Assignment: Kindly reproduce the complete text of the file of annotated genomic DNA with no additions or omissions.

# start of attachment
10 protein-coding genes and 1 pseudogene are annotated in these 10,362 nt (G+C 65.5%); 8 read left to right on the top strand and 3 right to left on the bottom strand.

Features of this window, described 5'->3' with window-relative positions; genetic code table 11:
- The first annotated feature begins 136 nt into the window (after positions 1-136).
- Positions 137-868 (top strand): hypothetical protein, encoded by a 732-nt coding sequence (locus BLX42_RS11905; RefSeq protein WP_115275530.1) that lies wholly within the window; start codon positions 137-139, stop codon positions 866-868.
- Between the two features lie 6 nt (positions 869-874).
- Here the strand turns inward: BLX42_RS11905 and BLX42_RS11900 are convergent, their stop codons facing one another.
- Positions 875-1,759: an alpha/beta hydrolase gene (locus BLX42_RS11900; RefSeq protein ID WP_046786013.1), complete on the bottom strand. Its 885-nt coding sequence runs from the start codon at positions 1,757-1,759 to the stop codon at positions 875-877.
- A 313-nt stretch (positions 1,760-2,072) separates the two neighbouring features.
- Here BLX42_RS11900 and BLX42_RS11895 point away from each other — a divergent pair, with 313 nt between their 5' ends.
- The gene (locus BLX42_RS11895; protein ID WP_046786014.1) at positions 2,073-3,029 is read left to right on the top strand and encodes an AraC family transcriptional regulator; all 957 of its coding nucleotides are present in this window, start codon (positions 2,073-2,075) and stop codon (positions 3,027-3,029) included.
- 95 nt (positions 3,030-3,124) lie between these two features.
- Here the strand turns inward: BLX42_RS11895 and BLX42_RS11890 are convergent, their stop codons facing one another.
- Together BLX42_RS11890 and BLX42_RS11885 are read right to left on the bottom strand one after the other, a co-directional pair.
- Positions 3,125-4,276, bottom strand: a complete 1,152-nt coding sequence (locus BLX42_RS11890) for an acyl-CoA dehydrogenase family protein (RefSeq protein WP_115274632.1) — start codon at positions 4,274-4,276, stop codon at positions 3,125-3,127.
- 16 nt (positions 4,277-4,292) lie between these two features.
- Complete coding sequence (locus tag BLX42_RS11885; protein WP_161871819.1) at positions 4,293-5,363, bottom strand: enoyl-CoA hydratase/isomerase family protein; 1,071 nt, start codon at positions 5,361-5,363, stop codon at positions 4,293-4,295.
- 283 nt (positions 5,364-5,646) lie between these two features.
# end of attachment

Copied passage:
10 protein-coding genes and 1 pseudogene are annotated in these 10,362 nt (G+C 65.5%); 8 read left to right on the top strand and 3 right to left on the bottom strand.

Features of this window, described 5'->3' with window-relative positions; genetic code table 11:
- The first annotated feature begins 136 nt into the window (after positions 1-136).
- Positions 137-868 (top strand): hypothetical protein, encoded by a 732-nt coding sequence (locus BLX42_RS11905; RefSeq protein WP_115275530.1) that lies wholly within the window; start codon positions 137-139, stop codon positions 866-868.
- Between the two features lie 6 nt (positions 869-874).
- Here the strand turns inward: BLX42_RS11905 and BLX42_RS11900 are convergent, their stop codons facing one another.
- Positions 875-1,759: an alpha/beta hydrolase gene (locus BLX42_RS11900; RefSeq protein ID WP_046786013.1), complete on the bottom strand. Its 885-nt coding sequence runs from the start codon at positions 1,757-1,759 to the stop codon at positions 875-877.
- A 313-nt stretch (positions 1,760-2,072) separates the two neighbouring features.
- Here BLX42_RS11900 and BLX42_RS11895 point away from each other — a divergent pair, with 313 nt between their 5' ends.
- The gene (locus BLX42_RS11895; protein ID WP_046786014.1) at positions 2,073-3,029 is read left to right on the top strand and encodes an AraC family transcriptional regulator; all 957 of its coding nucleotides are present in this window, start codon (positions 2,073-2,075) and stop codon (positions 3,027-3,029) included.
- 95 nt (positions 3,030-3,124) lie between these two features.
- Here the strand turns inward: BLX42_RS11895 and BLX42_RS11890 are convergent, their stop codons facing one another.
- Together BLX42_RS11890 and BLX42_RS11885 are read right to left on the bottom strand one after the other, a co-directional pair.
- Positions 3,125-4,276, bottom strand: a complete 1,152-nt coding sequence (locus BLX42_RS11890) for an acyl-CoA dehydrogenase family protein (RefSeq protein WP_115274632.1) — start codon at positions 4,274-4,276, stop codon at positions 3,125-3,127.
- 16 nt (positions 4,277-4,292) lie between these two features.
- Complete coding sequence (locus tag BLX42_RS11885; protein WP_161871819.1) at positions 4,293-5,363, bottom strand: enoyl-CoA hydratase/isomerase family protein; 1,071 nt, start codon at positions 5,361-5,363, stop codon at positions 4,293-4,295.
- 283 nt (positions 5,364-5,646) lie between these two features.